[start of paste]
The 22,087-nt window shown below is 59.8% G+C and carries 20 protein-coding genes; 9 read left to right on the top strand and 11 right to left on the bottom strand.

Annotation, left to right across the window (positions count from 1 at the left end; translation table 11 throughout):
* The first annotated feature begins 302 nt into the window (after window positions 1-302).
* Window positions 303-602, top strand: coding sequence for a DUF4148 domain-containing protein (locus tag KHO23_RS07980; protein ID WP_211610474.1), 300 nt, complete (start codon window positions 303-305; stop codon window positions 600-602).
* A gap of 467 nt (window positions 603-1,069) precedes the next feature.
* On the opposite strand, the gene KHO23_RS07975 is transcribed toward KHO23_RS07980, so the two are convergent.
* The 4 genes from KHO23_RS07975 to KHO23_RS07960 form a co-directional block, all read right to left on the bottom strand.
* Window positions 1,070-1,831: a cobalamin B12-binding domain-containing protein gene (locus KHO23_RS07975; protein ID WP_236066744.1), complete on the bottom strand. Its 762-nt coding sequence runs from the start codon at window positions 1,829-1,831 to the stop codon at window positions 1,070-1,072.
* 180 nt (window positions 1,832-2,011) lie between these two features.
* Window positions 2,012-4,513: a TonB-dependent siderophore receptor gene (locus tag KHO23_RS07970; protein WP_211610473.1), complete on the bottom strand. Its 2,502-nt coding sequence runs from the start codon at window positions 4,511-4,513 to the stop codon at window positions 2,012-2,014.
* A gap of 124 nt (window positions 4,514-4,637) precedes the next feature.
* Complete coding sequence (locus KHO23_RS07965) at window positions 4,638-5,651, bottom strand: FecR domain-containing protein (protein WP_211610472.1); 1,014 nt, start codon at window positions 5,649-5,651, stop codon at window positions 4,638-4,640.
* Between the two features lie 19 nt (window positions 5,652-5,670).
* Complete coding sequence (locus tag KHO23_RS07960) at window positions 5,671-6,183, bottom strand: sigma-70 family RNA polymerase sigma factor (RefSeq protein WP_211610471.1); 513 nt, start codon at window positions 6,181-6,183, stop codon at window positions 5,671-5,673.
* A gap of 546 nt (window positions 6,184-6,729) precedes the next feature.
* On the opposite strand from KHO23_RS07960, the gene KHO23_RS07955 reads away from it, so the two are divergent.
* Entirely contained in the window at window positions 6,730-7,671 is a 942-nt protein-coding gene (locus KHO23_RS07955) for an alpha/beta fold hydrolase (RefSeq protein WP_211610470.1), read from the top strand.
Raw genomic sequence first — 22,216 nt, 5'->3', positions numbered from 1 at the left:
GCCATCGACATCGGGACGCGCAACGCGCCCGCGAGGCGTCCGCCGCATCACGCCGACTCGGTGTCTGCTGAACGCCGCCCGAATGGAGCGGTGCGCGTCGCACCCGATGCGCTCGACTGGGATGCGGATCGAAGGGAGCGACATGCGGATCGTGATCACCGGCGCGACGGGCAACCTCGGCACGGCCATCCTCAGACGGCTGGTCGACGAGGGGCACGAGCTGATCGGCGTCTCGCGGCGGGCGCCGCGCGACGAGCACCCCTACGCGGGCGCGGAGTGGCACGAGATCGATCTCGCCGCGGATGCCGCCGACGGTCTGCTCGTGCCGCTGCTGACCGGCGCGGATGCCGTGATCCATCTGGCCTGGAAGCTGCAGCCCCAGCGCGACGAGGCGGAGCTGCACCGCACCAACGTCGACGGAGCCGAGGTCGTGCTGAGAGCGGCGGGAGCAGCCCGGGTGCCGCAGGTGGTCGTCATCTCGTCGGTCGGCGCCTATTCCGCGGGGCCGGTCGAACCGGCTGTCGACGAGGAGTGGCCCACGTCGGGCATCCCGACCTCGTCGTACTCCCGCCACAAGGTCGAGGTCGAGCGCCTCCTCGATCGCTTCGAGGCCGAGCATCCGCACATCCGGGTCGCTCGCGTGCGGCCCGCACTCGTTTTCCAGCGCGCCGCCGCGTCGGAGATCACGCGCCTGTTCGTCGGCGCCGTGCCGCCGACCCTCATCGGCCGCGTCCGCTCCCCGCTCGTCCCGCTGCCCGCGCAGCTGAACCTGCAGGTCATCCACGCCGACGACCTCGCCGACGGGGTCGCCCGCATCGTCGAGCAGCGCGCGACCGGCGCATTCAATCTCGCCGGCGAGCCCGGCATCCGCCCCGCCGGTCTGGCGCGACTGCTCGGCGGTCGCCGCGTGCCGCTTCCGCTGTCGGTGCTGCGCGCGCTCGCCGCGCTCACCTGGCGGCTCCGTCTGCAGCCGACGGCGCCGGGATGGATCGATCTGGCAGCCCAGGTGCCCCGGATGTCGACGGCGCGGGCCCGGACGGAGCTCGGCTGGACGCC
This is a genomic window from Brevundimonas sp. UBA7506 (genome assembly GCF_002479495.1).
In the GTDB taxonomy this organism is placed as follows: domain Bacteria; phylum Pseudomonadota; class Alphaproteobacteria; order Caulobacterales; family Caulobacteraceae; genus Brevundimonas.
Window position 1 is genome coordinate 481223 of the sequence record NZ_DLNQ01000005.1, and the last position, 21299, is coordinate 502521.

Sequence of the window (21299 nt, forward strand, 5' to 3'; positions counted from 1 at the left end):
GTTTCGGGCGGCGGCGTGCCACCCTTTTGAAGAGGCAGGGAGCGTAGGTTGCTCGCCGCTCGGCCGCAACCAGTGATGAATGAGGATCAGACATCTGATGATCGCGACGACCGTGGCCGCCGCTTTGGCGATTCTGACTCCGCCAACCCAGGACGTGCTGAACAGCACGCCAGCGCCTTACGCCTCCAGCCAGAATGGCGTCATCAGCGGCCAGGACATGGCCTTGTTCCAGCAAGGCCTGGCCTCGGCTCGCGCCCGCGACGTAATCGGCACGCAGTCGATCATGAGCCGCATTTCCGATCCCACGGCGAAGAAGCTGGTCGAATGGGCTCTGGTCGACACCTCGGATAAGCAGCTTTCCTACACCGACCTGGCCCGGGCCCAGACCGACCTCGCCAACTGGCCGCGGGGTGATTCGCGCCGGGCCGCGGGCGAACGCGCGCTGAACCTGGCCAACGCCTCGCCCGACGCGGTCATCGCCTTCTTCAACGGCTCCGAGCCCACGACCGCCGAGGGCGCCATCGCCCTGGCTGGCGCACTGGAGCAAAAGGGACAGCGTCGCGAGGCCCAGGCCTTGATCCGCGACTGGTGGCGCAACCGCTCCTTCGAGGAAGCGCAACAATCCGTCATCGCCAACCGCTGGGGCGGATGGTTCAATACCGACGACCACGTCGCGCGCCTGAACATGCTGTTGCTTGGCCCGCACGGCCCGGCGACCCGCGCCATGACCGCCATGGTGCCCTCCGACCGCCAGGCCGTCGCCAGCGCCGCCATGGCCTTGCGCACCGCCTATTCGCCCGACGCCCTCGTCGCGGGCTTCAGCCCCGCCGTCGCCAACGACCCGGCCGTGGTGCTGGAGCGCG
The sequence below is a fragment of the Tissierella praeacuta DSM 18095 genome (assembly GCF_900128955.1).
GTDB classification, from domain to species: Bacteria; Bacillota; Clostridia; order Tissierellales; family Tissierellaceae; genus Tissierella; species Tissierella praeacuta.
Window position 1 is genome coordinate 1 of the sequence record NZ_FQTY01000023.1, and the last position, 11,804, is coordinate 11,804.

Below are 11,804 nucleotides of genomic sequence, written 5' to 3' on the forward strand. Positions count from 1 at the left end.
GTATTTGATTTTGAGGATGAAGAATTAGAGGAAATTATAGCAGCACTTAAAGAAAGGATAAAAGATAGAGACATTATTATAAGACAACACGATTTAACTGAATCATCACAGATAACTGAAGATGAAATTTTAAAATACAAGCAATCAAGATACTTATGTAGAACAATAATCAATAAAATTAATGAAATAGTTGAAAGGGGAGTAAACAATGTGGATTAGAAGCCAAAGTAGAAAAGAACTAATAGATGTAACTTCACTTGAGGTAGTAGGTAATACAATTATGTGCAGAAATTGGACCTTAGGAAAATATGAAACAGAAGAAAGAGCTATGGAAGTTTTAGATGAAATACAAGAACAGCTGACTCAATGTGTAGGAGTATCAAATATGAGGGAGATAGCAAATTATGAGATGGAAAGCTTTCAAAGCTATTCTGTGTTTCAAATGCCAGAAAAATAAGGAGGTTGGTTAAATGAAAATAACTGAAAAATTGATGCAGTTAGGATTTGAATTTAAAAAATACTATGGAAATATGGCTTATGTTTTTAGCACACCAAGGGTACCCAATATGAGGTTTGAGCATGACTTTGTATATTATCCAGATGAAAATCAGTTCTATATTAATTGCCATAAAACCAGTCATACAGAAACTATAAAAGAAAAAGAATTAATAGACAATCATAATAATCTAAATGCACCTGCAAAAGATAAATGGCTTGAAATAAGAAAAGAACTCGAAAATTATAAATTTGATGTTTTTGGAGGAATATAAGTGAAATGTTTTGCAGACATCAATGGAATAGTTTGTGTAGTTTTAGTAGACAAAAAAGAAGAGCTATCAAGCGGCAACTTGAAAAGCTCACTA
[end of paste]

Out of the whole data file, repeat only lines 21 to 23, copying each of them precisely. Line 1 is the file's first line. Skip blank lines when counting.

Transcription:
In the GTDB taxonomy this organism is placed as follows: domain Bacteria; phylum Pseudomonadota; class Alphaproteobacteria; order Caulobacterales; family Caulobacteraceae; genus Brevundimonas.
Window position 1 is genome coordinate 481223 of the sequence record NZ_DLNQ01000005.1, and the last position, 21299, is coordinate 502521.

Sequence of the window (21299 nt, forward strand, 5' to 3'; positions counted from 1 at the left end):